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It is unfair to give Hillary Clinton the responsibility for her husband’s policies, and yet her own economic policy positions toward the impoverished still emphasize “personal responsibility” and full employment, despite these ideas becoming increasingly delusional in an economic system that props up Wall Street, the very wealthy, and a business culture that would rather “give back” through foundations and charity than taxes (meaning fashionable causes will attract more support than the unsexy necessities for living with dignity). Whatever lip service Clinton gives to the progressives about raising taxes on the richest Americans, the system is still rigged toward the wealthy and against everyone else.

In her op-ed for The Guardian, Lindy West lists Hillary Clinton’s pro-choice stance as her first reason for supporting the candidate. She writes, “This means she does not want to force anyone to give birth to their rapist’s child, or carry a dead foetus inside of their body for 20 weeks, or derail their future because sex is great and everyone has it and accidents happen, or otherwise be a nonconsensual incubator of any kind.” And yet what does being pro-choice mean in a country where it is incredibly difficult to obtain abortion services if you live anywhere outside of major urban areas? Unless that pro-choice stance is backed up by a real policy plan to subsidize abortion for those who can’t afford it, increase the number of providers by incentivizing medical students to train in the procedure, and fighting against mandatory waiting periods and other frivolous restrictions. Again, it is the privileged few — the sophisticated, urban, educated, ambitious, and financially stable women — who stand to benefit from another Clinton administration, rather than the large number of women in the rest of the country who might have to cross state lines and pay an extraordinary amount of money to find an abortion provider.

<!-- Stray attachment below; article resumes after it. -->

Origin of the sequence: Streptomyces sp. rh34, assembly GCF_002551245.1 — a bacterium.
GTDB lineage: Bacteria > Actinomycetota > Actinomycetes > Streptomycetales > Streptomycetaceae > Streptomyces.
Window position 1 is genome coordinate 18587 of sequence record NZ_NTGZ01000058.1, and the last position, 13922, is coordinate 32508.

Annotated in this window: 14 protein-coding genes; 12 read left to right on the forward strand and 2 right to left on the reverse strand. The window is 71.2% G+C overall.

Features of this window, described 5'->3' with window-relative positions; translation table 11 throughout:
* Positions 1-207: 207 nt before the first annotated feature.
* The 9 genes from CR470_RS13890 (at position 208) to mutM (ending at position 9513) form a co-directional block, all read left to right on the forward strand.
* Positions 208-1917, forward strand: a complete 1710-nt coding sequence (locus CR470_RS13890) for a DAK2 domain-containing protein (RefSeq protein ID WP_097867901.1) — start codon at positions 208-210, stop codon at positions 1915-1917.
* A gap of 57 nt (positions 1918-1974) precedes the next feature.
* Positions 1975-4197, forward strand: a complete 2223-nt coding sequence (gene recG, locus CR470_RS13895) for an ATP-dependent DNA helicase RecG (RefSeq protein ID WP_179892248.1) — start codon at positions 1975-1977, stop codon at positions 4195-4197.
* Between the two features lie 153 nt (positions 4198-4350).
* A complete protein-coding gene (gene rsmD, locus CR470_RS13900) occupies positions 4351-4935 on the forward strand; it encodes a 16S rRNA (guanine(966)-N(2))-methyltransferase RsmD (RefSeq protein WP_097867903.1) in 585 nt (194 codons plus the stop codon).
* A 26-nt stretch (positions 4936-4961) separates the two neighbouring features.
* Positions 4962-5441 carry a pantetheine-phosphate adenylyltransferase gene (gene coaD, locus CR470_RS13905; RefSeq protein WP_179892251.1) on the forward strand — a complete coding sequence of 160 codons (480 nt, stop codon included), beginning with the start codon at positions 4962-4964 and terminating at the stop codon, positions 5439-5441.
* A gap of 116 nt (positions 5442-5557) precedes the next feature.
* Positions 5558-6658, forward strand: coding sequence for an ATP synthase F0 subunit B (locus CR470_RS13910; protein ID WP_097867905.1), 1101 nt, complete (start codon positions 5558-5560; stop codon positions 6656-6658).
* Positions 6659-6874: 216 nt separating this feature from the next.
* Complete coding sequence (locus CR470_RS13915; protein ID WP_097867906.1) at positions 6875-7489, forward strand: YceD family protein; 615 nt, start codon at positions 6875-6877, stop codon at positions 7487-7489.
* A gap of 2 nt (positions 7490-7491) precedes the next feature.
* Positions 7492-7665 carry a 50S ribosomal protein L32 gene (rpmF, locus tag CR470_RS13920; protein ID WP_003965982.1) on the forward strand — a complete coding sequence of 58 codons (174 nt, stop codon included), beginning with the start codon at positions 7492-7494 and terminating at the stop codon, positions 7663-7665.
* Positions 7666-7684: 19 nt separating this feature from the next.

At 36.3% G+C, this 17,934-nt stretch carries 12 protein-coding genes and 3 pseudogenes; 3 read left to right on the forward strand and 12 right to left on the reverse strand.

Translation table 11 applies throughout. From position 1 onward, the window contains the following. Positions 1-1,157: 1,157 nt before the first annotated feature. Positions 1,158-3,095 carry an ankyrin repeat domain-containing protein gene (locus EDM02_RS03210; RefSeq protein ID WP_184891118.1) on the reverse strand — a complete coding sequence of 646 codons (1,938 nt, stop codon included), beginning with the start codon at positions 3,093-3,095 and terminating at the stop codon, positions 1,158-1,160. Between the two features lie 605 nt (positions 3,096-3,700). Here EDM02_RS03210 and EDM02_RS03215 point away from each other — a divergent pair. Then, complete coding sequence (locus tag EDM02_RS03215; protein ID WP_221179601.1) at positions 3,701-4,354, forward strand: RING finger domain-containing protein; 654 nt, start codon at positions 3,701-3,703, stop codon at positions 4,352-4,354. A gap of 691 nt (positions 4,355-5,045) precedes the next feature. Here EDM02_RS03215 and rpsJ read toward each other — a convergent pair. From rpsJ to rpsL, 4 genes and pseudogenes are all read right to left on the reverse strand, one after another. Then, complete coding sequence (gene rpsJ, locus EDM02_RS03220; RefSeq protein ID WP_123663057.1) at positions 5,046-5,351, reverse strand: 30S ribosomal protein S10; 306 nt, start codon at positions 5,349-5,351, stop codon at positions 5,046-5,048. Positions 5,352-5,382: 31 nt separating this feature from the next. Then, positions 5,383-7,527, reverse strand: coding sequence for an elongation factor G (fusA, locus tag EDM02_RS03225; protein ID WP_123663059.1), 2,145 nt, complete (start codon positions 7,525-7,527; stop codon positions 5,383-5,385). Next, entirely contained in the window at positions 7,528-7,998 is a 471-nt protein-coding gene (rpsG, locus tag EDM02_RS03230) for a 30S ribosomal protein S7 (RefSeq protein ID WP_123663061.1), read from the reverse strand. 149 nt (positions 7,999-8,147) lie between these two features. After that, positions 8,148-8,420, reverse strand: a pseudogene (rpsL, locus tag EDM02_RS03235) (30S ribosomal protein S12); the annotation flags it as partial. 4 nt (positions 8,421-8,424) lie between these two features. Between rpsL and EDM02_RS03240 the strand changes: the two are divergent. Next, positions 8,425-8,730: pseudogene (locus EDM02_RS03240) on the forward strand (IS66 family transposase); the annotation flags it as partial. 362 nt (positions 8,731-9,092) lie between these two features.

In Maureen Tkacik’s contribution, “Abortion and the Politics of Failure,” she points out that Democrats pander to their female base by saying they are pro-choice while doing almost nothing to improve access to birth control and abortion services. “This would be somewhat less noteworthy if the American abortion rights lobby were more like labor unions or retirees or basically every other constituency historically understood to constitute the Democratic ‘base’ — that is, chronically betrayed and abandoned by its own corrupt and amoral ruling clique — but it isn’t,” she writes. Democrats, particularly Hillary Clinton, use their pro-choice stance to rally the base but then consistently disappoint their supporters by making very few policy changes. All this ever seems to mean is nominating Supreme Court justices who would not support overturning Roe v. Wade, rather than improving conditions for women across the country. Meanwhile, women are suffering as a result, stuck between going into debt to afford the procedure, deciding to continue the unwanted pregnancy, or giving themselves a DIY abortion via herbs or high doses of birth control pills. There has been, in fact, a statistical increase in women self-administrating miscarriages and abortions, meaning women are desperate enough to risk their health and their lives to meet their own medical needs.